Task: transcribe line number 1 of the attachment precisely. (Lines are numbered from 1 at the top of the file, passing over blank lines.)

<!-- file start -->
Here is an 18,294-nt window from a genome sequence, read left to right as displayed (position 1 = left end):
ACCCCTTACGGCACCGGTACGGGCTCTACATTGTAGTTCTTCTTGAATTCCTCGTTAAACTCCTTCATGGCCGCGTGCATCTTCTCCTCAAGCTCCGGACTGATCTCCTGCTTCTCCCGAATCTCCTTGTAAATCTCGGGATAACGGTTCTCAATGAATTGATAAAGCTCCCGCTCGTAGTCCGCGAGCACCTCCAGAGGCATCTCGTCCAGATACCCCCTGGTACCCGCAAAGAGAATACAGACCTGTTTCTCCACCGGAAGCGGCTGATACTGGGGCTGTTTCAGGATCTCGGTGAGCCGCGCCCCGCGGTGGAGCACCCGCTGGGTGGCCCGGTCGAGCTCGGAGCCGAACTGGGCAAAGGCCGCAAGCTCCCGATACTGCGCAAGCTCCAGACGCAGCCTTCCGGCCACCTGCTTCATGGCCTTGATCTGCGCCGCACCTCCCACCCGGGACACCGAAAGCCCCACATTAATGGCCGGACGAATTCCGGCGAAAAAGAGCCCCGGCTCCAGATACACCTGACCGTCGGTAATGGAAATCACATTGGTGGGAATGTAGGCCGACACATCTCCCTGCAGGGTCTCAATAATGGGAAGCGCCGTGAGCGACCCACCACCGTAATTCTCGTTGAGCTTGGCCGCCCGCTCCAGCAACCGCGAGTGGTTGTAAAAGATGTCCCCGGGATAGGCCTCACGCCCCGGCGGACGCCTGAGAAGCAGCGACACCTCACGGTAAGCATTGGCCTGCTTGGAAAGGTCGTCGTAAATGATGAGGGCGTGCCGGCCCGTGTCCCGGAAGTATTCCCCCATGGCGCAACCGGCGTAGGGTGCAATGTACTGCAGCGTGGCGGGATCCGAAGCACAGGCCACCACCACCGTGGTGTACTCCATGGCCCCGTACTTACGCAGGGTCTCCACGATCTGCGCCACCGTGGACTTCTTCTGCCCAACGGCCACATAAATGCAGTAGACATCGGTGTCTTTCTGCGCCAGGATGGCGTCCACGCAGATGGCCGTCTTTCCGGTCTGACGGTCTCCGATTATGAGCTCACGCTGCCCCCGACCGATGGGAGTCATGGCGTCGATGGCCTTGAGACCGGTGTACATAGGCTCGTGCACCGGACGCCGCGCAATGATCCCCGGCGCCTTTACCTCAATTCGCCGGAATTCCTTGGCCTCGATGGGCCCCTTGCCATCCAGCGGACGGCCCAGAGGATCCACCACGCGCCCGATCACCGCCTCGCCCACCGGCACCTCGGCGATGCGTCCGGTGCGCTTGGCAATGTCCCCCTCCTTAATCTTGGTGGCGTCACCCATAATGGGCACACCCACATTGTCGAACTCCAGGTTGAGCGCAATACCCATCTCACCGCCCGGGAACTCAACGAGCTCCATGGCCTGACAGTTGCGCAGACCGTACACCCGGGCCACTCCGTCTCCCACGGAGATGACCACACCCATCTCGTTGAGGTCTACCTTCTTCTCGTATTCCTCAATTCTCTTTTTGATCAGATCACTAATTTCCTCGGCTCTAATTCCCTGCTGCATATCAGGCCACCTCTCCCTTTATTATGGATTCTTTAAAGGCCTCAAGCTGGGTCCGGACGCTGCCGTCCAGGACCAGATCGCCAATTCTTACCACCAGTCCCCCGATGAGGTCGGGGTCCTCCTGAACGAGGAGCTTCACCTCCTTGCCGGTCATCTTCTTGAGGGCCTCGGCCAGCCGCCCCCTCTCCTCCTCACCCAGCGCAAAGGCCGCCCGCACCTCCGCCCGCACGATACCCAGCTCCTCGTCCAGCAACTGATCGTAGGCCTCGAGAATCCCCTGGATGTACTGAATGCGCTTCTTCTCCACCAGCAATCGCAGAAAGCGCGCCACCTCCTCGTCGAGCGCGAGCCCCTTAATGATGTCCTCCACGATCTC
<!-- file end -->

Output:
Here is an 18,294-nt window from a genome sequence, read left to right as displayed (position 1 = left end):